So far this month, the American Action Network (AAN) has poured more than $10 million into ad buys in six congressional districts — part of a last-minute October spending dump explicitly aimed at preserving the Republican majority in the House this election season. AAN is a non-profit, organized under section 501(c)(4) of the tax code. What this means is the group doesn’t have to reveal its donors, or their hidden agendas, and voters have no idea where the $10 million being spent to influence their votes is coming from. It’s clear, though, that at least some of it is coming from publicly traded companies whose leaders want shareholders and customers kept in the dark about their political spending.
Presidential debates are known to be little more than televised political theater, and that’s in part why we watch them. However, perhaps at no point would it have been more important for both candidates to skip the theatrics than during this debate cycle - at a time when rising energy prices are leaving a dent in Americans’ wallets already strained by an economy that has been lagging for months.
With the debate season closed and the presidential election near, some commentators have noted the silence from the candidates on issues such as poverty and the war in Afghanistan. Yet, it has gone largely unnoticed that, in the 2012 presidential debates, the word ‘rape’ was never used. Not once. In the only vice presidential debate of 2012, the word ‘rape’ was mentioned, yet only within the context of reproductive rights.
The Nevadan Asian American and Pacific Islander (AAPI) vote is, and will be, the margin of victory in this year's presidential election and the critical vote to re-elect President Obama and move this country forward.
AAPIs of the Silver State are a microcosm of the colors and energy of this country. Even as AAPIs grew the fastest out of all ethnicities -- growing 46 percent from 2000 to 2010 nationally -- Nevada's AAPI community grew at an astounding rate of 116 percent and now comprises 9 percent of the state. Despite our community's impressive growth, however, only 55 percent of AAPIs are registered to vote nationally and one-third of AAPI voters remain undecided.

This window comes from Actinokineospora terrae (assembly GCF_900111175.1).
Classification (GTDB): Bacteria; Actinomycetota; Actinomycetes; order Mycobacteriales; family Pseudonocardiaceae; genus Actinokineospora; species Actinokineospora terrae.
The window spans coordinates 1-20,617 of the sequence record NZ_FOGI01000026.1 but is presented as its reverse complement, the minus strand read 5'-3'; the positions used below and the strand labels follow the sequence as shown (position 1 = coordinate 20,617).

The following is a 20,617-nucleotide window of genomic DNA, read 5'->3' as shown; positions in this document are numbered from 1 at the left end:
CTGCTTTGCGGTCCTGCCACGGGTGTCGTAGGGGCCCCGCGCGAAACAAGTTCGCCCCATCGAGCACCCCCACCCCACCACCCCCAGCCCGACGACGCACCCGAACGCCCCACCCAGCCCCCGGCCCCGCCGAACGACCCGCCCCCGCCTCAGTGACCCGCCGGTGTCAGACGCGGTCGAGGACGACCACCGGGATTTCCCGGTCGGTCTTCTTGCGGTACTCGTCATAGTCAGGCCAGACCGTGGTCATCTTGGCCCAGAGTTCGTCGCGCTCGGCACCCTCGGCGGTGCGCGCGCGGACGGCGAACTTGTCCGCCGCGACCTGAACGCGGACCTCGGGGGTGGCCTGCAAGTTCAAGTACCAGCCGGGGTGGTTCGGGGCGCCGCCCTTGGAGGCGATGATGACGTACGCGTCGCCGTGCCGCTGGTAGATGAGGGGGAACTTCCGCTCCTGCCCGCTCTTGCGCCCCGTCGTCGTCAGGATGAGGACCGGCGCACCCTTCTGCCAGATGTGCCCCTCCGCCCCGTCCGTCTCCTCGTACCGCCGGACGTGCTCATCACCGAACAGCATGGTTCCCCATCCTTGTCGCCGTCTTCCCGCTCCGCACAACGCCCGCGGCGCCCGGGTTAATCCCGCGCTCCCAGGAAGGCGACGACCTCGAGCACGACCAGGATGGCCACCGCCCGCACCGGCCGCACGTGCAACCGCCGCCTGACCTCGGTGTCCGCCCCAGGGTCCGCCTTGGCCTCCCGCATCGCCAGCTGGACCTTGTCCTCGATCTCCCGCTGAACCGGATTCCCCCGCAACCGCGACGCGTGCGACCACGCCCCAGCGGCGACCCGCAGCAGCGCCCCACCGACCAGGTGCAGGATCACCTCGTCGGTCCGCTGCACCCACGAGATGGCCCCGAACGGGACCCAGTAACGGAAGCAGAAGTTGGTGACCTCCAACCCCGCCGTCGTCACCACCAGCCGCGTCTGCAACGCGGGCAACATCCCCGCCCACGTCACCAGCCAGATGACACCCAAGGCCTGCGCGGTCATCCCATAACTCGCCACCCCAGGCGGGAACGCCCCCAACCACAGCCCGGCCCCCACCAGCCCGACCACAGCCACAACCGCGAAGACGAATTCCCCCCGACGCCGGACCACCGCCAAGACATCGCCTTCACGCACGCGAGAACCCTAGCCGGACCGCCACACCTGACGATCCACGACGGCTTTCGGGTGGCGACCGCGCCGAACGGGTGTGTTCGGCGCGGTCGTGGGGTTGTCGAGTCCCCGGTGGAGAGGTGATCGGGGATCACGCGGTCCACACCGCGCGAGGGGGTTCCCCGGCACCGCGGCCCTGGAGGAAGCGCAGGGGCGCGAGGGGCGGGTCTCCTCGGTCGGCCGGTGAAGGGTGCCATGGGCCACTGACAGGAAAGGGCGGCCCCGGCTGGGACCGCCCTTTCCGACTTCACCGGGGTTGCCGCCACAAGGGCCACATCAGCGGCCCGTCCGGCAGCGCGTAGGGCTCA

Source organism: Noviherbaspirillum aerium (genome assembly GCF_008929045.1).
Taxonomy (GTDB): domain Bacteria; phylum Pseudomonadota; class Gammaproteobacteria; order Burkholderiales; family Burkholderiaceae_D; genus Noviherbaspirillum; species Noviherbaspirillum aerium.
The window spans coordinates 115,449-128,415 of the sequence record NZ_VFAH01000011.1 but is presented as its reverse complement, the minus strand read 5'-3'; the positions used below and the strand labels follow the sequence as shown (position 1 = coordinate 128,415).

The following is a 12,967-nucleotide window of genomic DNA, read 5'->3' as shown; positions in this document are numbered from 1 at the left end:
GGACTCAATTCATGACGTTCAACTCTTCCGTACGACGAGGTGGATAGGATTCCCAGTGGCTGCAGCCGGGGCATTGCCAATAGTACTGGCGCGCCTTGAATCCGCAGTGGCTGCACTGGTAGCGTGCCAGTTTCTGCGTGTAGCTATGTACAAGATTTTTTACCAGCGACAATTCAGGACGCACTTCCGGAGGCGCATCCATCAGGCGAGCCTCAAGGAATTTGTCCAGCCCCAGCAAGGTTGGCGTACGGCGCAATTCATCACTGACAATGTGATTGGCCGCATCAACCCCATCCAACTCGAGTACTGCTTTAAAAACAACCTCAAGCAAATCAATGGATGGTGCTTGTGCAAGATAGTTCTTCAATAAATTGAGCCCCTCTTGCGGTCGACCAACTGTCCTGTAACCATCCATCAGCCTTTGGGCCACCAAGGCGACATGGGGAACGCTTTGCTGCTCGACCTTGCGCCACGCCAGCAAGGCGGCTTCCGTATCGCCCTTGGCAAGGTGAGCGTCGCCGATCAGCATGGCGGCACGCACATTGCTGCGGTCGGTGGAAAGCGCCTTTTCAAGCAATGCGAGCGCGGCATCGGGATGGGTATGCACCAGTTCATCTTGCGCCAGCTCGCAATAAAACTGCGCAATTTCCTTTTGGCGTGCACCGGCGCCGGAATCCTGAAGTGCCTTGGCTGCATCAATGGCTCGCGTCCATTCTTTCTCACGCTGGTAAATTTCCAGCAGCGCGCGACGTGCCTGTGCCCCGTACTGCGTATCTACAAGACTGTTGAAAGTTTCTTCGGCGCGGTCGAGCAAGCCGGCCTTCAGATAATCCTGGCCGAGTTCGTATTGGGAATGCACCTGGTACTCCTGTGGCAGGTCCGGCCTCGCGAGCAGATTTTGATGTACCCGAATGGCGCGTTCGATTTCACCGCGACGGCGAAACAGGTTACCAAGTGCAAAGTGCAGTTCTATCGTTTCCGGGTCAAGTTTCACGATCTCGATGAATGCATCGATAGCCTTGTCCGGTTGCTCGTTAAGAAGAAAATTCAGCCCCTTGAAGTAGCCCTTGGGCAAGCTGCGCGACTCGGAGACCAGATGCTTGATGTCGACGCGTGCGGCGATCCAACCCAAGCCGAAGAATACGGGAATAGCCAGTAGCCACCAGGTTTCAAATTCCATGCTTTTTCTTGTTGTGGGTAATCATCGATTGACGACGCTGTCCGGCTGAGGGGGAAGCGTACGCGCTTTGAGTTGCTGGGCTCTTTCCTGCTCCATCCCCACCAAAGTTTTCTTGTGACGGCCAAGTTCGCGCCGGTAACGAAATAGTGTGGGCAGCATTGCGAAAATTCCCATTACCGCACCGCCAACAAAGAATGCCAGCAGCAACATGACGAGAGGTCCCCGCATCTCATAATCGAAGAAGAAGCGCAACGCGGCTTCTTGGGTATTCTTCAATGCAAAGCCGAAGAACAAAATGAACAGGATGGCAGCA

Missing from Governor Romney’s campaign promises for cuts is needed moral reflection on the future of Medicaid. He plans steep reductions to Medicaid’s with no weighing of the consequences for human life. Of all the cuts that Romney proposes, what he would do to Medicaid is the cruelest and it would hit Americans hard.
The extraordinary disconnect of Governor Romney’s opening position in the final presidential debate almost went unnoticed as he tried to distance himself from some of his previous foreign policy statements.
Before the debate, I urged the candidates to have a substantive discussion about how best to fight terrorism, one in which they addressed the need to align U.S. policies with American ideals and to restore the country’s standing in the world.
With the third and final presidential debate now in the history books, the extreme makeover of Mitt Romney is now complete. In the first two debates, we learned that the former governor of Massachusetts was against reducing the share of the tax burden for the wealthiest Americans, for increasing Pell grants, for means-testing Social Security benefits so wealthier seniors would receive less, for the auto bailout (I’m glad you followed my advice, President Obama), and for affirmative action in the hiring of women in his cabinet. In the last debate, we learned that Romney is now for increasing foreign aid, for expanding the rights of women and enhancing economic development in the Middle East, against any military option in the case of Iran or Syria, and for – generally – world peace.
In his breathtakingly swift shift to the center over the last three weeks, it is safe to say that the October surprise in the race for the White House in 2012 is the resurfacing of Massachusetts Mitt.
In September 2004, the Log Cabin Republicans – a national organization representing gay and lesbian Republicans – voted to withhold their endorsement of then President George W. Bush, which marked the first time in the organization’s history that it did not endorse the Republican nominee for President. According to then-Executive Director Patrick Guerriero, “Certain moments in history require that a belief in fairness and equality not be sacrificed in the name of partisan politics; this is one of those moments.”
That moment in history stands in stark contrast to yesterday when Log Cabin endorsed Governor Romney’s candidacy for the presidency. What this means is that the organization has officially thrown its support behind a candidate who is even more staunchly opposed to LGBT equality than President Bush was in 2004.
One has not truly arrived in politics until Saturday Night Live makes you the butt of a skit. Undecided voter, welcome to center stage.
These undecided voters’ apparent inability to choose between the “stark choices” and “clear differences” the competing presidential campaigns claim to offer is the source of frustration for many. The truth is these voters are disenchanted and, frankly, uninterested, in policy wonkiness.
They simply want one thing: a president who makes them feel better about tomorrow. The winning candidate is the one who best instills confidence that the American Dream will remain intact. It is not jobs or the economy, it is trust.